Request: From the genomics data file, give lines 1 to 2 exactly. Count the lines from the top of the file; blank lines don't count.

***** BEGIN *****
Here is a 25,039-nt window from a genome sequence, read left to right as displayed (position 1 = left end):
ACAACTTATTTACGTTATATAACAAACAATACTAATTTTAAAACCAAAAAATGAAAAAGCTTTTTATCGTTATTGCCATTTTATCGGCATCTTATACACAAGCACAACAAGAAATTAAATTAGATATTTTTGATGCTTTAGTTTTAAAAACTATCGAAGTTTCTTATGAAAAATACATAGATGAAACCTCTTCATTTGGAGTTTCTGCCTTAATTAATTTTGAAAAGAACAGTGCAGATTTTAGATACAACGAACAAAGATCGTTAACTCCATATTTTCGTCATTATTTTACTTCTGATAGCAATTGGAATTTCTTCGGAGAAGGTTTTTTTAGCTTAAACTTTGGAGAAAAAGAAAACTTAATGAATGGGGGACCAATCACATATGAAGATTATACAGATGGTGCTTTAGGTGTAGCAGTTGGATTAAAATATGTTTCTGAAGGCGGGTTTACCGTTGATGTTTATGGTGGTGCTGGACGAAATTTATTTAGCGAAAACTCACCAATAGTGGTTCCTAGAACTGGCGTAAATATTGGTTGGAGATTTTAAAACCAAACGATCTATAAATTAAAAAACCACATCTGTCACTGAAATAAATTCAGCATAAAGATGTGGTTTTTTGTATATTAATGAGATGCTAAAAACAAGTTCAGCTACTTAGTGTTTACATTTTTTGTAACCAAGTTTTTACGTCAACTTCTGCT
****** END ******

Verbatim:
Here is a 25,039-nt window from a genome sequence, read left to right as displayed (position 1 = left end):
ACAACTTATTTACGTTATATAACAAACAATACTAATTTTAAAACCAAAAAATGAAAAAGCTTTTTATCGTTATTGCCATTTTATCGGCATCTTATACACAAGCACAACAAGAAATTAAATTAGATATTTTTGATGCTTTAGTTTTAAAAACTATCGAAGTTTCTTATGAAAAATACATAGATGAAACCTCTTCATTTGGAGTTTCTGCCTTAATTAATTTTGAAAAGAACAGTGCAGATTTTAGATACAACGAACAAAGATCGTTAACTCCATATTTTCGTCATTATTTTACTTCTGATAGCAATTGGAATTTCTTCGGAGAAGGTTTTTTTAGCTTAAACTTTGGAGAAAAAGAAAACTTAATGAATGGGGGACCAATCACATATGAAGATTATACAGATGGTGCTTTAGGTGTAGCAGTTGGATTAAAATATGTTTCTGAAGGCGGGTTTACCGTTGATGTTTATGGTGGTGCTGGACGAAATTTATTTAGCGAAAACTCACCAATAGTGGTTCCTAGAACTGGCGTAAATATTGGTTGGAGATTTTAAAACCAAACGATCTATAAATTAAAAAACCACATCTGTCACTGAAATAAATTCAGCATAAAGATGTGGTTTTTTGTATATTAATGAGATGCTAAAAACAAGTTCAGCTACTTAGTGTTTACATTTTTTGTAACCAAGTTTTTACGTCAACTTCTGCT